Effect of Citric Acid, Glucose and Organic Matter on Plant P Uptake and Soil P Fractionations in a Highly Weathered Ultisol
Chin J Plan Ecolo. 1996, 20 (2):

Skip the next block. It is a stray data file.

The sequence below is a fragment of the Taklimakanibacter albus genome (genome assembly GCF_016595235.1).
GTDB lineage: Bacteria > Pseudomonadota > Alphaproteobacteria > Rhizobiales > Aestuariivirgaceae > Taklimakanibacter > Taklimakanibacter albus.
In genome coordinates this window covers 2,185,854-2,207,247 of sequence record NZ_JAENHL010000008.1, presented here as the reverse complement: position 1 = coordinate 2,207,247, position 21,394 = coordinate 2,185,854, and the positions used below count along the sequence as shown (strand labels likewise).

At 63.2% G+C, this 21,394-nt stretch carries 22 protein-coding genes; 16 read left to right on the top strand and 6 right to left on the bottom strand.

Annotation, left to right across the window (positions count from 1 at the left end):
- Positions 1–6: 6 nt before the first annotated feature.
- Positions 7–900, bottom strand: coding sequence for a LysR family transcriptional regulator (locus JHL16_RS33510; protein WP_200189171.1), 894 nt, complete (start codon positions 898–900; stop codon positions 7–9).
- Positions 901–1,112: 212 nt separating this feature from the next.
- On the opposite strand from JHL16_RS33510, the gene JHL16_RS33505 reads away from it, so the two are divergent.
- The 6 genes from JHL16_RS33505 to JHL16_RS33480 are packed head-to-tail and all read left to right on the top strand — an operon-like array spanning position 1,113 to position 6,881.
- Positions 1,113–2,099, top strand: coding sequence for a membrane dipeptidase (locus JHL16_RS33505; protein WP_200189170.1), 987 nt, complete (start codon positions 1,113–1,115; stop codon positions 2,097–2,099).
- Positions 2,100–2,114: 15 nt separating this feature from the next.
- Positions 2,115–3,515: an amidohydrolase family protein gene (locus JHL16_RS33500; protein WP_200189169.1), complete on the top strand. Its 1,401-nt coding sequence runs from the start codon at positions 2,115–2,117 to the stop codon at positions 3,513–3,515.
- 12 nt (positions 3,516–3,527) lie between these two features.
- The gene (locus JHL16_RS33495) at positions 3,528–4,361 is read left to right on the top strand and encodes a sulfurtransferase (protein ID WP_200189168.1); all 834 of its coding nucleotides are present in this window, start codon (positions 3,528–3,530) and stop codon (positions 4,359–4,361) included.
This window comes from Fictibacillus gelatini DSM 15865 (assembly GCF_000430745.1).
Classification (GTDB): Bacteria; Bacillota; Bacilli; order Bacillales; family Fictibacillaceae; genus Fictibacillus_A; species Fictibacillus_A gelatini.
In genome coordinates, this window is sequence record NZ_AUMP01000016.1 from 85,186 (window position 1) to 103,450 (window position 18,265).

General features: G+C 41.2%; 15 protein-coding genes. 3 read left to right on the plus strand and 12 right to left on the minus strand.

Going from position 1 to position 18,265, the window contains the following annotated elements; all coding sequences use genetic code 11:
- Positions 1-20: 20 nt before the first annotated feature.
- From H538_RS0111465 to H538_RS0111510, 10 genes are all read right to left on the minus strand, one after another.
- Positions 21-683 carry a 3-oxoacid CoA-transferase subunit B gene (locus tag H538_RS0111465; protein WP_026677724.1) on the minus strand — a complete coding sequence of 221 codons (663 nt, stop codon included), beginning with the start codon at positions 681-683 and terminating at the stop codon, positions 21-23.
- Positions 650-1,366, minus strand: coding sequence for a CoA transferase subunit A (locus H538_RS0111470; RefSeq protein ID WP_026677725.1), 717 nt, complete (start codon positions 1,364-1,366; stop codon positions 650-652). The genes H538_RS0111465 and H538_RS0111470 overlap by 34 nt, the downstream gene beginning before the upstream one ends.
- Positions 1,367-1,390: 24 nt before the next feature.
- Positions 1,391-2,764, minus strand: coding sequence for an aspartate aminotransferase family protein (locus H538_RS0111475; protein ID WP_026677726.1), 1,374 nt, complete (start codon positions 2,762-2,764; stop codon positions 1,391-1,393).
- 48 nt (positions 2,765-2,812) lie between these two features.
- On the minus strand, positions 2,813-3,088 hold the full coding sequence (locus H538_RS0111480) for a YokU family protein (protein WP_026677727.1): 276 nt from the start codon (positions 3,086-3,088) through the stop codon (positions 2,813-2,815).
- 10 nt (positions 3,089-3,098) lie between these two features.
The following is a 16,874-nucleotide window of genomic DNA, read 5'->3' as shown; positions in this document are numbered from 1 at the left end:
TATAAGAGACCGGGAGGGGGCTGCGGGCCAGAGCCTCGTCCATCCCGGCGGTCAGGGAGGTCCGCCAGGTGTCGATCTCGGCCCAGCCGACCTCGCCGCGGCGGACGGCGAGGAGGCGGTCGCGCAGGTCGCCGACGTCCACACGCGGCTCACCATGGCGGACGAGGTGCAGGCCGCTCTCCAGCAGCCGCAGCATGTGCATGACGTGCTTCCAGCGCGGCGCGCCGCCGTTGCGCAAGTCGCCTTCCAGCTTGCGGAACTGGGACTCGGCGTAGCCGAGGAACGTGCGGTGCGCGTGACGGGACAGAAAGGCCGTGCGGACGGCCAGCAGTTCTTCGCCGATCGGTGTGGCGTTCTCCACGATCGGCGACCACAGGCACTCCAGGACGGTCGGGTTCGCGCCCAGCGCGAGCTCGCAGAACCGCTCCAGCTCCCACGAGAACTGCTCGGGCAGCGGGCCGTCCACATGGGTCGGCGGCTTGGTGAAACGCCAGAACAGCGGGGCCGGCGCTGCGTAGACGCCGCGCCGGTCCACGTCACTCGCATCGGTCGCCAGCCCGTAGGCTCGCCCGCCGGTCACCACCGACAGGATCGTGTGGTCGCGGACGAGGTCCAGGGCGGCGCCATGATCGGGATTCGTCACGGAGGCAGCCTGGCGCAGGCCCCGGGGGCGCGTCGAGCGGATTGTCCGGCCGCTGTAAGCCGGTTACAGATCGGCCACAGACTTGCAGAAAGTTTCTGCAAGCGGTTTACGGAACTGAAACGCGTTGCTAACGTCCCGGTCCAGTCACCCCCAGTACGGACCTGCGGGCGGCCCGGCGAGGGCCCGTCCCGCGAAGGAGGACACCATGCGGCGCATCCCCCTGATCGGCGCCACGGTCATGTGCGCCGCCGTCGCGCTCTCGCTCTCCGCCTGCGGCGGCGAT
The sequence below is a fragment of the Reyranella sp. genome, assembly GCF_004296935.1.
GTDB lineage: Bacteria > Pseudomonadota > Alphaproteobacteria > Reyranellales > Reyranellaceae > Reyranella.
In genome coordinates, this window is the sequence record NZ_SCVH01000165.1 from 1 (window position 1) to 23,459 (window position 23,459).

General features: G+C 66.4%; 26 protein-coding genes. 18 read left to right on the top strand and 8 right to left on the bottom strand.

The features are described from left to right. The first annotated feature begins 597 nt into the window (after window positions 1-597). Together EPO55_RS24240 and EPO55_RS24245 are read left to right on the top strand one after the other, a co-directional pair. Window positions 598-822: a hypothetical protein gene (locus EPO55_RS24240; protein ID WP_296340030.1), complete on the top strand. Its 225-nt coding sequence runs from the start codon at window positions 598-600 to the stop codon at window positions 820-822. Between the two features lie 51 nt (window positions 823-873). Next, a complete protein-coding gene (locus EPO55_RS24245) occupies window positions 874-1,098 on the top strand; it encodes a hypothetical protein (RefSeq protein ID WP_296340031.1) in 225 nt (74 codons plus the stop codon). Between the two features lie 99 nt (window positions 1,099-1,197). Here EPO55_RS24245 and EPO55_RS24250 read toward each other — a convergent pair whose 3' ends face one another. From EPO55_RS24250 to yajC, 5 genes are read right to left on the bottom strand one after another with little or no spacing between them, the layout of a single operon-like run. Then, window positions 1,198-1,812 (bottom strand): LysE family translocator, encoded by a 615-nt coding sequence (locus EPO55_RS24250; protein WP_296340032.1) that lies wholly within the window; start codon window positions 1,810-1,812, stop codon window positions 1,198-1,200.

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The effect of eitrie acid and glucose on P uptake by different species of Cultivated and wild plants, and P fraetlonations of the soil was investigated in an acid Ultisol. Experiments were conducted in the greenhouse, using continuous addition of citric acid and glucose solutions, and a complete budget study designed to examine the changes of soil phosphorus in various fractions employing a P fraetionation procedure. Without inorganic P additions, citric acid increased P uptake by soybean (Glycine max (L.) Merr.) and sorghum (Sorghum bicolor), indicating that citric acid solubilized the P bound by A1 and Fe oxides. The addition of P (20mg P kg-1 soil)in combination of a continuous addition of citric acid solution resulted in higher P uptake by soybean and sorghum. The addition of glucose, with and without addition of P, did not change the P uptake by plants. However, the addition of glucose increased the organic P in NaOH fraction, and a decrease in inorganle NaOH fractions. A negative microbial P was obtained for all the treatments, especially when glucose was added. This suggests that the method described by Hedley is not suitable for determination of microbial P in very acid soils having little orgame matter content. The increase of P uptake by sorghum and a decrease of P in the NaOH fractions in the soil with the addition of inorganie P and citric acid suggests that organic llgands can prevent P from being fixed by soil particles. The addition of oak (Quercus spp.) and red clover (Trifolium pratense) litter to a similar acid soil resulted in a higher P uptake by pokeweed (Phytolacea americana). After a period of 7 months, the resin-P and inorganic bicarbonate P decreased substantially compared with the P at the beginning of experiment. This can be attributable to the P uptake by plant, P taken up by microbial organisms, an increase in organic P,and an increase in HC1 fraction.The results also showed thatboth clover and oak litter did not increase the inorganle P in NaOH fractions. This indicates that products of organic matter decomposition might have prevented the mineralized P from being immobilized by clay partleles and Fe- and Al-oxides. An attempt was also made to elucidate the mechanisms involved in the P solubilization by the products of organic matter decomposition, and the resuetion of P adsorption by Al- and Fe-compounds in the presence of organic ligands.